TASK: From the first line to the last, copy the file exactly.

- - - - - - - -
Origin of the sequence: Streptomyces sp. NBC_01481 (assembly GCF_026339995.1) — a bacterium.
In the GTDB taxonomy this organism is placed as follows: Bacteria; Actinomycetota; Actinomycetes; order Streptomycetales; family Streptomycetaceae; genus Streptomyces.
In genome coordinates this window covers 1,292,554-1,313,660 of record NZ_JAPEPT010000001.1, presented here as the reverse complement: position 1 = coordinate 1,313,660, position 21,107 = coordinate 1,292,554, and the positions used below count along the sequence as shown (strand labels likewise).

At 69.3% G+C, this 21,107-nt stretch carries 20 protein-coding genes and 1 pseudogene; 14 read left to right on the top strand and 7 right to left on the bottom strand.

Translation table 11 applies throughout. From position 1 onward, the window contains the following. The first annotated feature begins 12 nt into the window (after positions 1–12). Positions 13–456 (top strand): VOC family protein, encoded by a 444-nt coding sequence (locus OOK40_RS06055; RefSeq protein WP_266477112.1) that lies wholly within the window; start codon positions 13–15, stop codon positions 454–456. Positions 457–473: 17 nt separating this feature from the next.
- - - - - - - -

Origin of the sequence: Streptomyces sp. NBC_01481 (assembly GCF_026339995.1) — a bacterium.
In the GTDB taxonomy this organism is placed as follows: Bacteria; Actinomycetota; Actinomycetes; order Streptomycetales; family Streptomycetaceae; genus Streptomyces.
In genome coordinates this window covers 1,292,554-1,313,660 of record NZ_JAPEPT010000001.1, presented here as the reverse complement: position 1 = coordinate 1,313,660, position 21,107 = coordinate 1,292,554, and the positions used below count along the sequence as shown (strand labels likewise).

At 69.3% G+C, this 21,107-nt stretch carries 20 protein-coding genes and 1 pseudogene; 14 read left to right on the top strand and 7 right to left on the bottom strand.

Translation table 11 applies throughout. From position 1 onward, the window contains the following. The first annotated feature begins 12 nt into the window (after positions 1–12). Positions 13–456 (top strand): VOC family protein, encoded by a 444-nt coding sequence (locus OOK40_RS06055; RefSeq protein WP_266477112.1) that lies wholly within the window; start codon positions 13–15, stop codon positions 454–456. Positions 457–473: 17 nt separating this feature from the next.